``Maybe a guy who's spent way too much time on the water,'' Depp mused about the shipless cap'n, who often seems on the verge of falling over. ``Maybe his brain is seriously cooked from the sun a little bit. He's a guy who's infinitely more comfortable on the deck of a ship than he is on dry land. But also, I think that he would kind of use that to some degree with people to hypnotize them, like a moving target.''

In fact, Jack proves as resourceful as he can be bumbling. Depp says he built the characterization out of a combination of two favorite pop culture figures: cartoon skunk Pepe LePew (for his clueless optimism) and his friend, Rolling Stones guitarist Keith Richards, whose longtime burnout image camouflages a strong survivor's shrewdness.

``Keith's kind of a great pirate, yeah,'' the actor reckons. ``I thought pirate because the pirates were sort of the equivalent of the rock 'n' roll star of the 18th century - on the road to some degree, freedom, adventure, women, outlaw behavior, all of that stuff.

``It wasn't an imitation of Keith or anything like that,'' Depp explains. ``It was just like a salute to him - and beyond the fact that I think that he's the greatest rock 'n' roll star of all time, I also think that he's an incredibly interesting man, beyond the Stones. He's unbelievably wise. He's really a wise man, a sage, a Buddha or something.''

Well, to Depp, maybe. But while his heroes remain outlaws, Depp himself appears to have been domesticated somewhat by fatherhood. The onetime bad boy can hardly speak five minutes without mentioning 4-year-old Lily or Jack, born last year.

``The kiddies give you strength and perspective, and you understand stuff,'' he reckons. ``Things that would've made me sort of upset or angry before, or things about Hollywood, things in magazines or paparazzi or stuff like that, now you can sort of really go, 'Oh, (at)#$% off. I'm just going to play Barbies with my daughter.'

``And having a boy, the difference, I mean, it's really shocking,'' he marvels. ``She's very elegant, and everything has to be perfect, and my boy, he stands up and screams like some godawful warrior and then runs straight into the wall. He falls down, shakes it off and gets back up and does it again.''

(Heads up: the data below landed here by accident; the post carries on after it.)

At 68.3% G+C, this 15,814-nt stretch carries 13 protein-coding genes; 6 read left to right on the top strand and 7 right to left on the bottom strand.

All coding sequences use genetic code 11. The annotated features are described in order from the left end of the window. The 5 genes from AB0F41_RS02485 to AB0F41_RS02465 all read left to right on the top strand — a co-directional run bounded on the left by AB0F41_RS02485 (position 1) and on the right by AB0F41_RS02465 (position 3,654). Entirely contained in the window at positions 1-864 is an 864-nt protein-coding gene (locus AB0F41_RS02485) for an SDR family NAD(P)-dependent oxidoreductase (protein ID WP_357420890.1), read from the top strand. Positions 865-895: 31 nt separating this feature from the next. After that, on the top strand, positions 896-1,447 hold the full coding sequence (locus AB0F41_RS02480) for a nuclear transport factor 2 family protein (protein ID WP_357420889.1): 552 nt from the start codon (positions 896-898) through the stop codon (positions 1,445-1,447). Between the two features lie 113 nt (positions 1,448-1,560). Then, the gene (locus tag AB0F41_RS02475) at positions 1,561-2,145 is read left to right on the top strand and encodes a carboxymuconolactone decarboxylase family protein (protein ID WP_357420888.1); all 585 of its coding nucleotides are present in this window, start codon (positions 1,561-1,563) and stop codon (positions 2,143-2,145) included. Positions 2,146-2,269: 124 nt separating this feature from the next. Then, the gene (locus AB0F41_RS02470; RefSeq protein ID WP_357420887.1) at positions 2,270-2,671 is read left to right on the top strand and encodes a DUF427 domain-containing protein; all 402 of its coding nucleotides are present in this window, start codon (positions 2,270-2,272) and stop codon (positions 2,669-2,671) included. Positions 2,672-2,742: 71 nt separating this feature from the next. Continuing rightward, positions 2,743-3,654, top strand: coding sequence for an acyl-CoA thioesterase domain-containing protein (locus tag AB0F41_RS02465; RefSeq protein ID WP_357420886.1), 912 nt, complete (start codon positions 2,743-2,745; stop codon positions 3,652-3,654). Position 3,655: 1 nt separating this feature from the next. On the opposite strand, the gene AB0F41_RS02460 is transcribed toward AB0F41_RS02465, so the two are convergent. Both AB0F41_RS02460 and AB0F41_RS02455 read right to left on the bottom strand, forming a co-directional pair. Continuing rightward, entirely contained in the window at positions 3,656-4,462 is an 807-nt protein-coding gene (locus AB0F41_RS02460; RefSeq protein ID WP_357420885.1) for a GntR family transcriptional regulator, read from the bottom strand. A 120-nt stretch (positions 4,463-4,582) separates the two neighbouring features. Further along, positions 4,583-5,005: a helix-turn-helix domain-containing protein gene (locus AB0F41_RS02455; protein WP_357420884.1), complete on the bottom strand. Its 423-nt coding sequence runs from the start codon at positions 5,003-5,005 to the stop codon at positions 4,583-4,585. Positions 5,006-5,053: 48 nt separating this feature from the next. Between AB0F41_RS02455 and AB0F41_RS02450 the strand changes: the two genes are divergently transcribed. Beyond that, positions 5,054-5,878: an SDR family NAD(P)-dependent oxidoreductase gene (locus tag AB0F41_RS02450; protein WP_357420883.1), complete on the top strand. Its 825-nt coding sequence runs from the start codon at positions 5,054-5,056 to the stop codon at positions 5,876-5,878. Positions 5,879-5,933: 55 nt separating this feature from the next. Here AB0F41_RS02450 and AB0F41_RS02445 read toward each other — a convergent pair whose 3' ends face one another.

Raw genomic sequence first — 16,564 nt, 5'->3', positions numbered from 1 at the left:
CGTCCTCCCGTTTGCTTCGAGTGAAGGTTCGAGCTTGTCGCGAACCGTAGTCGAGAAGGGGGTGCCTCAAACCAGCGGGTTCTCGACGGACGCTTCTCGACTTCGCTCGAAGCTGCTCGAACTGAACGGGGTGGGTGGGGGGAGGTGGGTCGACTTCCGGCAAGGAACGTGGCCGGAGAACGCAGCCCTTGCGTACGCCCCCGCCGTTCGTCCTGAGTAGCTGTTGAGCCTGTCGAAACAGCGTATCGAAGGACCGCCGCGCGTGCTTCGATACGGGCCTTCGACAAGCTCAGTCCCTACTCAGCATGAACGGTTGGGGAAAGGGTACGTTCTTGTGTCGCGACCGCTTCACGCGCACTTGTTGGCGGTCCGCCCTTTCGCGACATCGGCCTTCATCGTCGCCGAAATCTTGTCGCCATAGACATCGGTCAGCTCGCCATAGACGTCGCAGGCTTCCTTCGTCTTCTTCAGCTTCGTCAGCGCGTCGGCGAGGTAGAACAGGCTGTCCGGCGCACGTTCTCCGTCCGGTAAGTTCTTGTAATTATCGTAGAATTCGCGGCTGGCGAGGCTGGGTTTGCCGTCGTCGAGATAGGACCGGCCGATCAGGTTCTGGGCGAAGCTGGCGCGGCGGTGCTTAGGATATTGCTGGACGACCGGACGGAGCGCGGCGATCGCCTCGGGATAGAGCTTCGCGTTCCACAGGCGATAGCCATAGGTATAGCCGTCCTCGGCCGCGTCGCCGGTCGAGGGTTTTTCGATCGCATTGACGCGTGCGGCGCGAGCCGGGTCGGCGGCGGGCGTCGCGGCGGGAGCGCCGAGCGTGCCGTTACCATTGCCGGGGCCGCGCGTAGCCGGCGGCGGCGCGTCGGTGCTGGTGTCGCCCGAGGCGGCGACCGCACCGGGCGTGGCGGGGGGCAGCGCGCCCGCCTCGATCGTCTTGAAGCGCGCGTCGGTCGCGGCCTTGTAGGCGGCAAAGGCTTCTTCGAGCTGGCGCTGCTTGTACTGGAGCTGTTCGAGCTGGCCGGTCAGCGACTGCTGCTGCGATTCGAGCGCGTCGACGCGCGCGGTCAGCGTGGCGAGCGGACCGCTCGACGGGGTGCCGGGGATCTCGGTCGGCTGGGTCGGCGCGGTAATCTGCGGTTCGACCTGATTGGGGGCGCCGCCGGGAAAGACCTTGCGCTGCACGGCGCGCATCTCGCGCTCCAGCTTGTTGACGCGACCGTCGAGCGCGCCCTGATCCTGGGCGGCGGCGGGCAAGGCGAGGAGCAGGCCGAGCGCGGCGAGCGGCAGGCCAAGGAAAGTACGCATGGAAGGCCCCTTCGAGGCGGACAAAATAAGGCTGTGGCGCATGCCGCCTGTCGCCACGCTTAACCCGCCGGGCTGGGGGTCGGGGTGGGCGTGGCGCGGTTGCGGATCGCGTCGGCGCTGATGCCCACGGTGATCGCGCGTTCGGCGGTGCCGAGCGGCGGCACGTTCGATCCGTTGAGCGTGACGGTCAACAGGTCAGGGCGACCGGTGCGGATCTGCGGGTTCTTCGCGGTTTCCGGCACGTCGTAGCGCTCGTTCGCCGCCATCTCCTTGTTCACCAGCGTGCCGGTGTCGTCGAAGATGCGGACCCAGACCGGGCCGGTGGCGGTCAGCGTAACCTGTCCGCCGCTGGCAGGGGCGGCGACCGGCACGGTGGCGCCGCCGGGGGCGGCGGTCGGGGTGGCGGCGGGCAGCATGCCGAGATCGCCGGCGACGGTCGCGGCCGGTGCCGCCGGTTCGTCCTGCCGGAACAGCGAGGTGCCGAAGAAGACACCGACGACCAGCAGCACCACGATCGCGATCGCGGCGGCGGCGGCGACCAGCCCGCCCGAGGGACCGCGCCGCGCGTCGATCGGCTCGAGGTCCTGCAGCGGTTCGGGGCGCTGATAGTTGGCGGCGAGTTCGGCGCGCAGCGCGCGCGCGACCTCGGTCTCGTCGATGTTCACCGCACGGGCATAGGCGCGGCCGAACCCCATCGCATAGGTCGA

Try to take pictures of his beloved offspring, though, and the old awful warrior in Johnny could come out and bite.

``I don't know why anyone needs another photograph of me, there are plenty out there, and so I don't care if they take my or Vanessa's photograph,'' he says. ``But when they start taking photographs of my kids and putting them in their magazines, that I can't support. They should have long lenses, because if I catch them, I'll swallow their nose. I'll bite their nose off and swallow it.''

Argh! Maybe he should keep the pirate teeth.

``I can remember going to Disneyland with my kids,'' Depp recalls. ``We went into the princess store, and I bought my daughter a little princess dress, and the lady behind the counter ... I smiled and said thank you or something, and she looked at me as if to say, 'I have a really good dentist.' She seemed so upset about my dental dilemma.''

Orlando Bloom tries to stay in one piece

Orlando Bloom could become a really big movie star if he doesn't kill himself first.

``When I was young, I just didn't have a really healthy appreciation of death,'' chuckles the handsome 26-year-old from Canterbury, England, who has managed to break most of the key bones in his body - including his back after a three-story fall off a balcony. ``I probably just thought I was invincible, so I had a few accidents and stuff. But I actually learned quite a lot on 'Pirates' - just that I want to have a nice long career in this business, so I've got to look after myself in order to make sure I can go the distance.''